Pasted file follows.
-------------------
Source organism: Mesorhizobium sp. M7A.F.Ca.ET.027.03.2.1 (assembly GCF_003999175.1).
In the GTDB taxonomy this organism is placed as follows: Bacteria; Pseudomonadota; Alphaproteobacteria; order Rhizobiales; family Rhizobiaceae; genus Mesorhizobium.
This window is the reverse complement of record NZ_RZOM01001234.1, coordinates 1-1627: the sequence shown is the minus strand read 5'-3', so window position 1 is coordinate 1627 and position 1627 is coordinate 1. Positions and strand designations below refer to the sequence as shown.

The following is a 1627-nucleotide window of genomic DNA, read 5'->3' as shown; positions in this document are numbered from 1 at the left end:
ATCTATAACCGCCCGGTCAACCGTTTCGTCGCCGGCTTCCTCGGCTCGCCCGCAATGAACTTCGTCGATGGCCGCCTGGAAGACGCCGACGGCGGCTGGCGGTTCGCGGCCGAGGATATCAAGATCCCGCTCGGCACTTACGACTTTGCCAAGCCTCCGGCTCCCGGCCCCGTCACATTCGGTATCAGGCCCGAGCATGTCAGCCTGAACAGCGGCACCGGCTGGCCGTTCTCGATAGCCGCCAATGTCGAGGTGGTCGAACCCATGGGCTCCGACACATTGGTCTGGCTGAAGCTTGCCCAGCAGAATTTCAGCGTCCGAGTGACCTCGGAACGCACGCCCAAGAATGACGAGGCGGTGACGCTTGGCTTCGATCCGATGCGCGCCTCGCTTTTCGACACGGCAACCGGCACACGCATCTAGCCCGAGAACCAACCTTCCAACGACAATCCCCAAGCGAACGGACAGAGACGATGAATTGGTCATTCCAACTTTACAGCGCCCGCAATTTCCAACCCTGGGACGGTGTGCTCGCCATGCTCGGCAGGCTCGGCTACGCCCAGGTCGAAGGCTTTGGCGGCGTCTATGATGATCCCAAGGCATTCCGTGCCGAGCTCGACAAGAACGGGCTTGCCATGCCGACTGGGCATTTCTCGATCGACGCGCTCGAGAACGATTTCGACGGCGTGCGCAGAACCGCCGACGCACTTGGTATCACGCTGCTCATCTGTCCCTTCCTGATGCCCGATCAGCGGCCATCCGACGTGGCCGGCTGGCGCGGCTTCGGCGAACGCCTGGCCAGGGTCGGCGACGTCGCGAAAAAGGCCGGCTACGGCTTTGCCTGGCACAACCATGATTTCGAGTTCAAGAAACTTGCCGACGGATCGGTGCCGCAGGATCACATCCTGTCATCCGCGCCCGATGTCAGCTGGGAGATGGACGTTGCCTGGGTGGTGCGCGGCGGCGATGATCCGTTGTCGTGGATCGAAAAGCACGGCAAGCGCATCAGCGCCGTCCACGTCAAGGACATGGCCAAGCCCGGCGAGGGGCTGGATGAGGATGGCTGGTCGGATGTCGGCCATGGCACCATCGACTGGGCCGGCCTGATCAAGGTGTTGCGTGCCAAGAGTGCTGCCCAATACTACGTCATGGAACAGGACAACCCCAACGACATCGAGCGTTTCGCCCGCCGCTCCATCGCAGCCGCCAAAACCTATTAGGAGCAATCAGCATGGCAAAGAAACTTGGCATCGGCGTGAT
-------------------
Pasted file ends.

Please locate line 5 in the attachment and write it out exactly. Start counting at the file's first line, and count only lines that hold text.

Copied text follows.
ATCTATAACCGCCCGGTCAACCGTTTCGTCGCCGGCTTCCTCGGCTCGCCCGCAATGAACTTCGTCGATGGCCGCCTGGAAGACGCCGACGGCGGCTGGCGGTTCGCGGCCGAGGATATCAAGATCCCGCTCGGCACTTACGACTTTGCCAAGCCTCCGGCTCCCGGCCCCGTCACATTCGGTATCAGGCCCGAGCATGTCAGCCTGAACAGCGGCACCGGCTGGCCGTTCTCGATAGCCGCCAATGTCGAGGTGGTCGAACCCATGGGCTCCGACACATTGGTCTGGCTGAAGCTTGCCCAGCAGAATTTCAGCGTCCGAGTGACCTCGGAACGCACGCCCAAGAATGACGAGGCGGTGACGCTTGGCTTCGATCCGATGCGCGCCTCGCTTTTCGACACGGCAACCGGCACACGCATCTAGCCCGAGAACCAACCTTCCAACGACAATCCCCAAGCGAACGGACAGAGACGATGAATTGGTCATTCCAACTTTACAGCGCCCGCAATTTCCAACCCTGGGACGGTGTGCTCGCCATGCTCGGCAGGCTCGGCTACGCCCAGGTCGAAGGCTTTGGCGGCGTCTATGATGATCCCAAGGCATTCCGTGCCGAGCTCGACAAGAACGGGCTTGCCATGCCGACTGGGCATTTCTCGATCGACGCGCTCGAGAACGATTTCGACGGCGTGCGCAGAACCGCCGACGCACTTGGTATCACGCTGCTCATCTGTCCCTTCCTGATGCCCGATCAGCGGCCATCCGACGTGGCCGGCTGGCGCGGCTTCGGCGAACGCCTGGCCAGGGTCGGCGACGTCGCGAAAAAGGCCGGCTACGGCTTTGCCTGGCACAACCATGATTTCGAGTTCAAGAAACTTGCCGACGGATCGGTGCCGCAGGATCACATCCTGTCATCCGCGCCCGATGTCAGCTGGGAGATGGACGTTGCCTGGGTGGTGCGCGGCGGCGATGATCCGTTGTCGTGGATCGAAAAGCACGGCAAGCGCATCAGCGCCGTCCACGTCAAGGACATGGCCAAGCCCGGCGAGGGGCTGGATGAGGATGGCTGGTCGGATGTCGGCCATGGCACCATCGACTGGGCCGGCCTGATCAAGGTGTTGCGTGCCAAGAGTGCTGCCCAATACTACGTCATGGAACAGGACAACCCCAACGACATCGAGCGTTTCGCCCGCCGCTCCATCGCAGCCGCCAAAACCTATTAGGAGCAATCAGCATGGCAAAGAAACTTGGCATCGGCGTGAT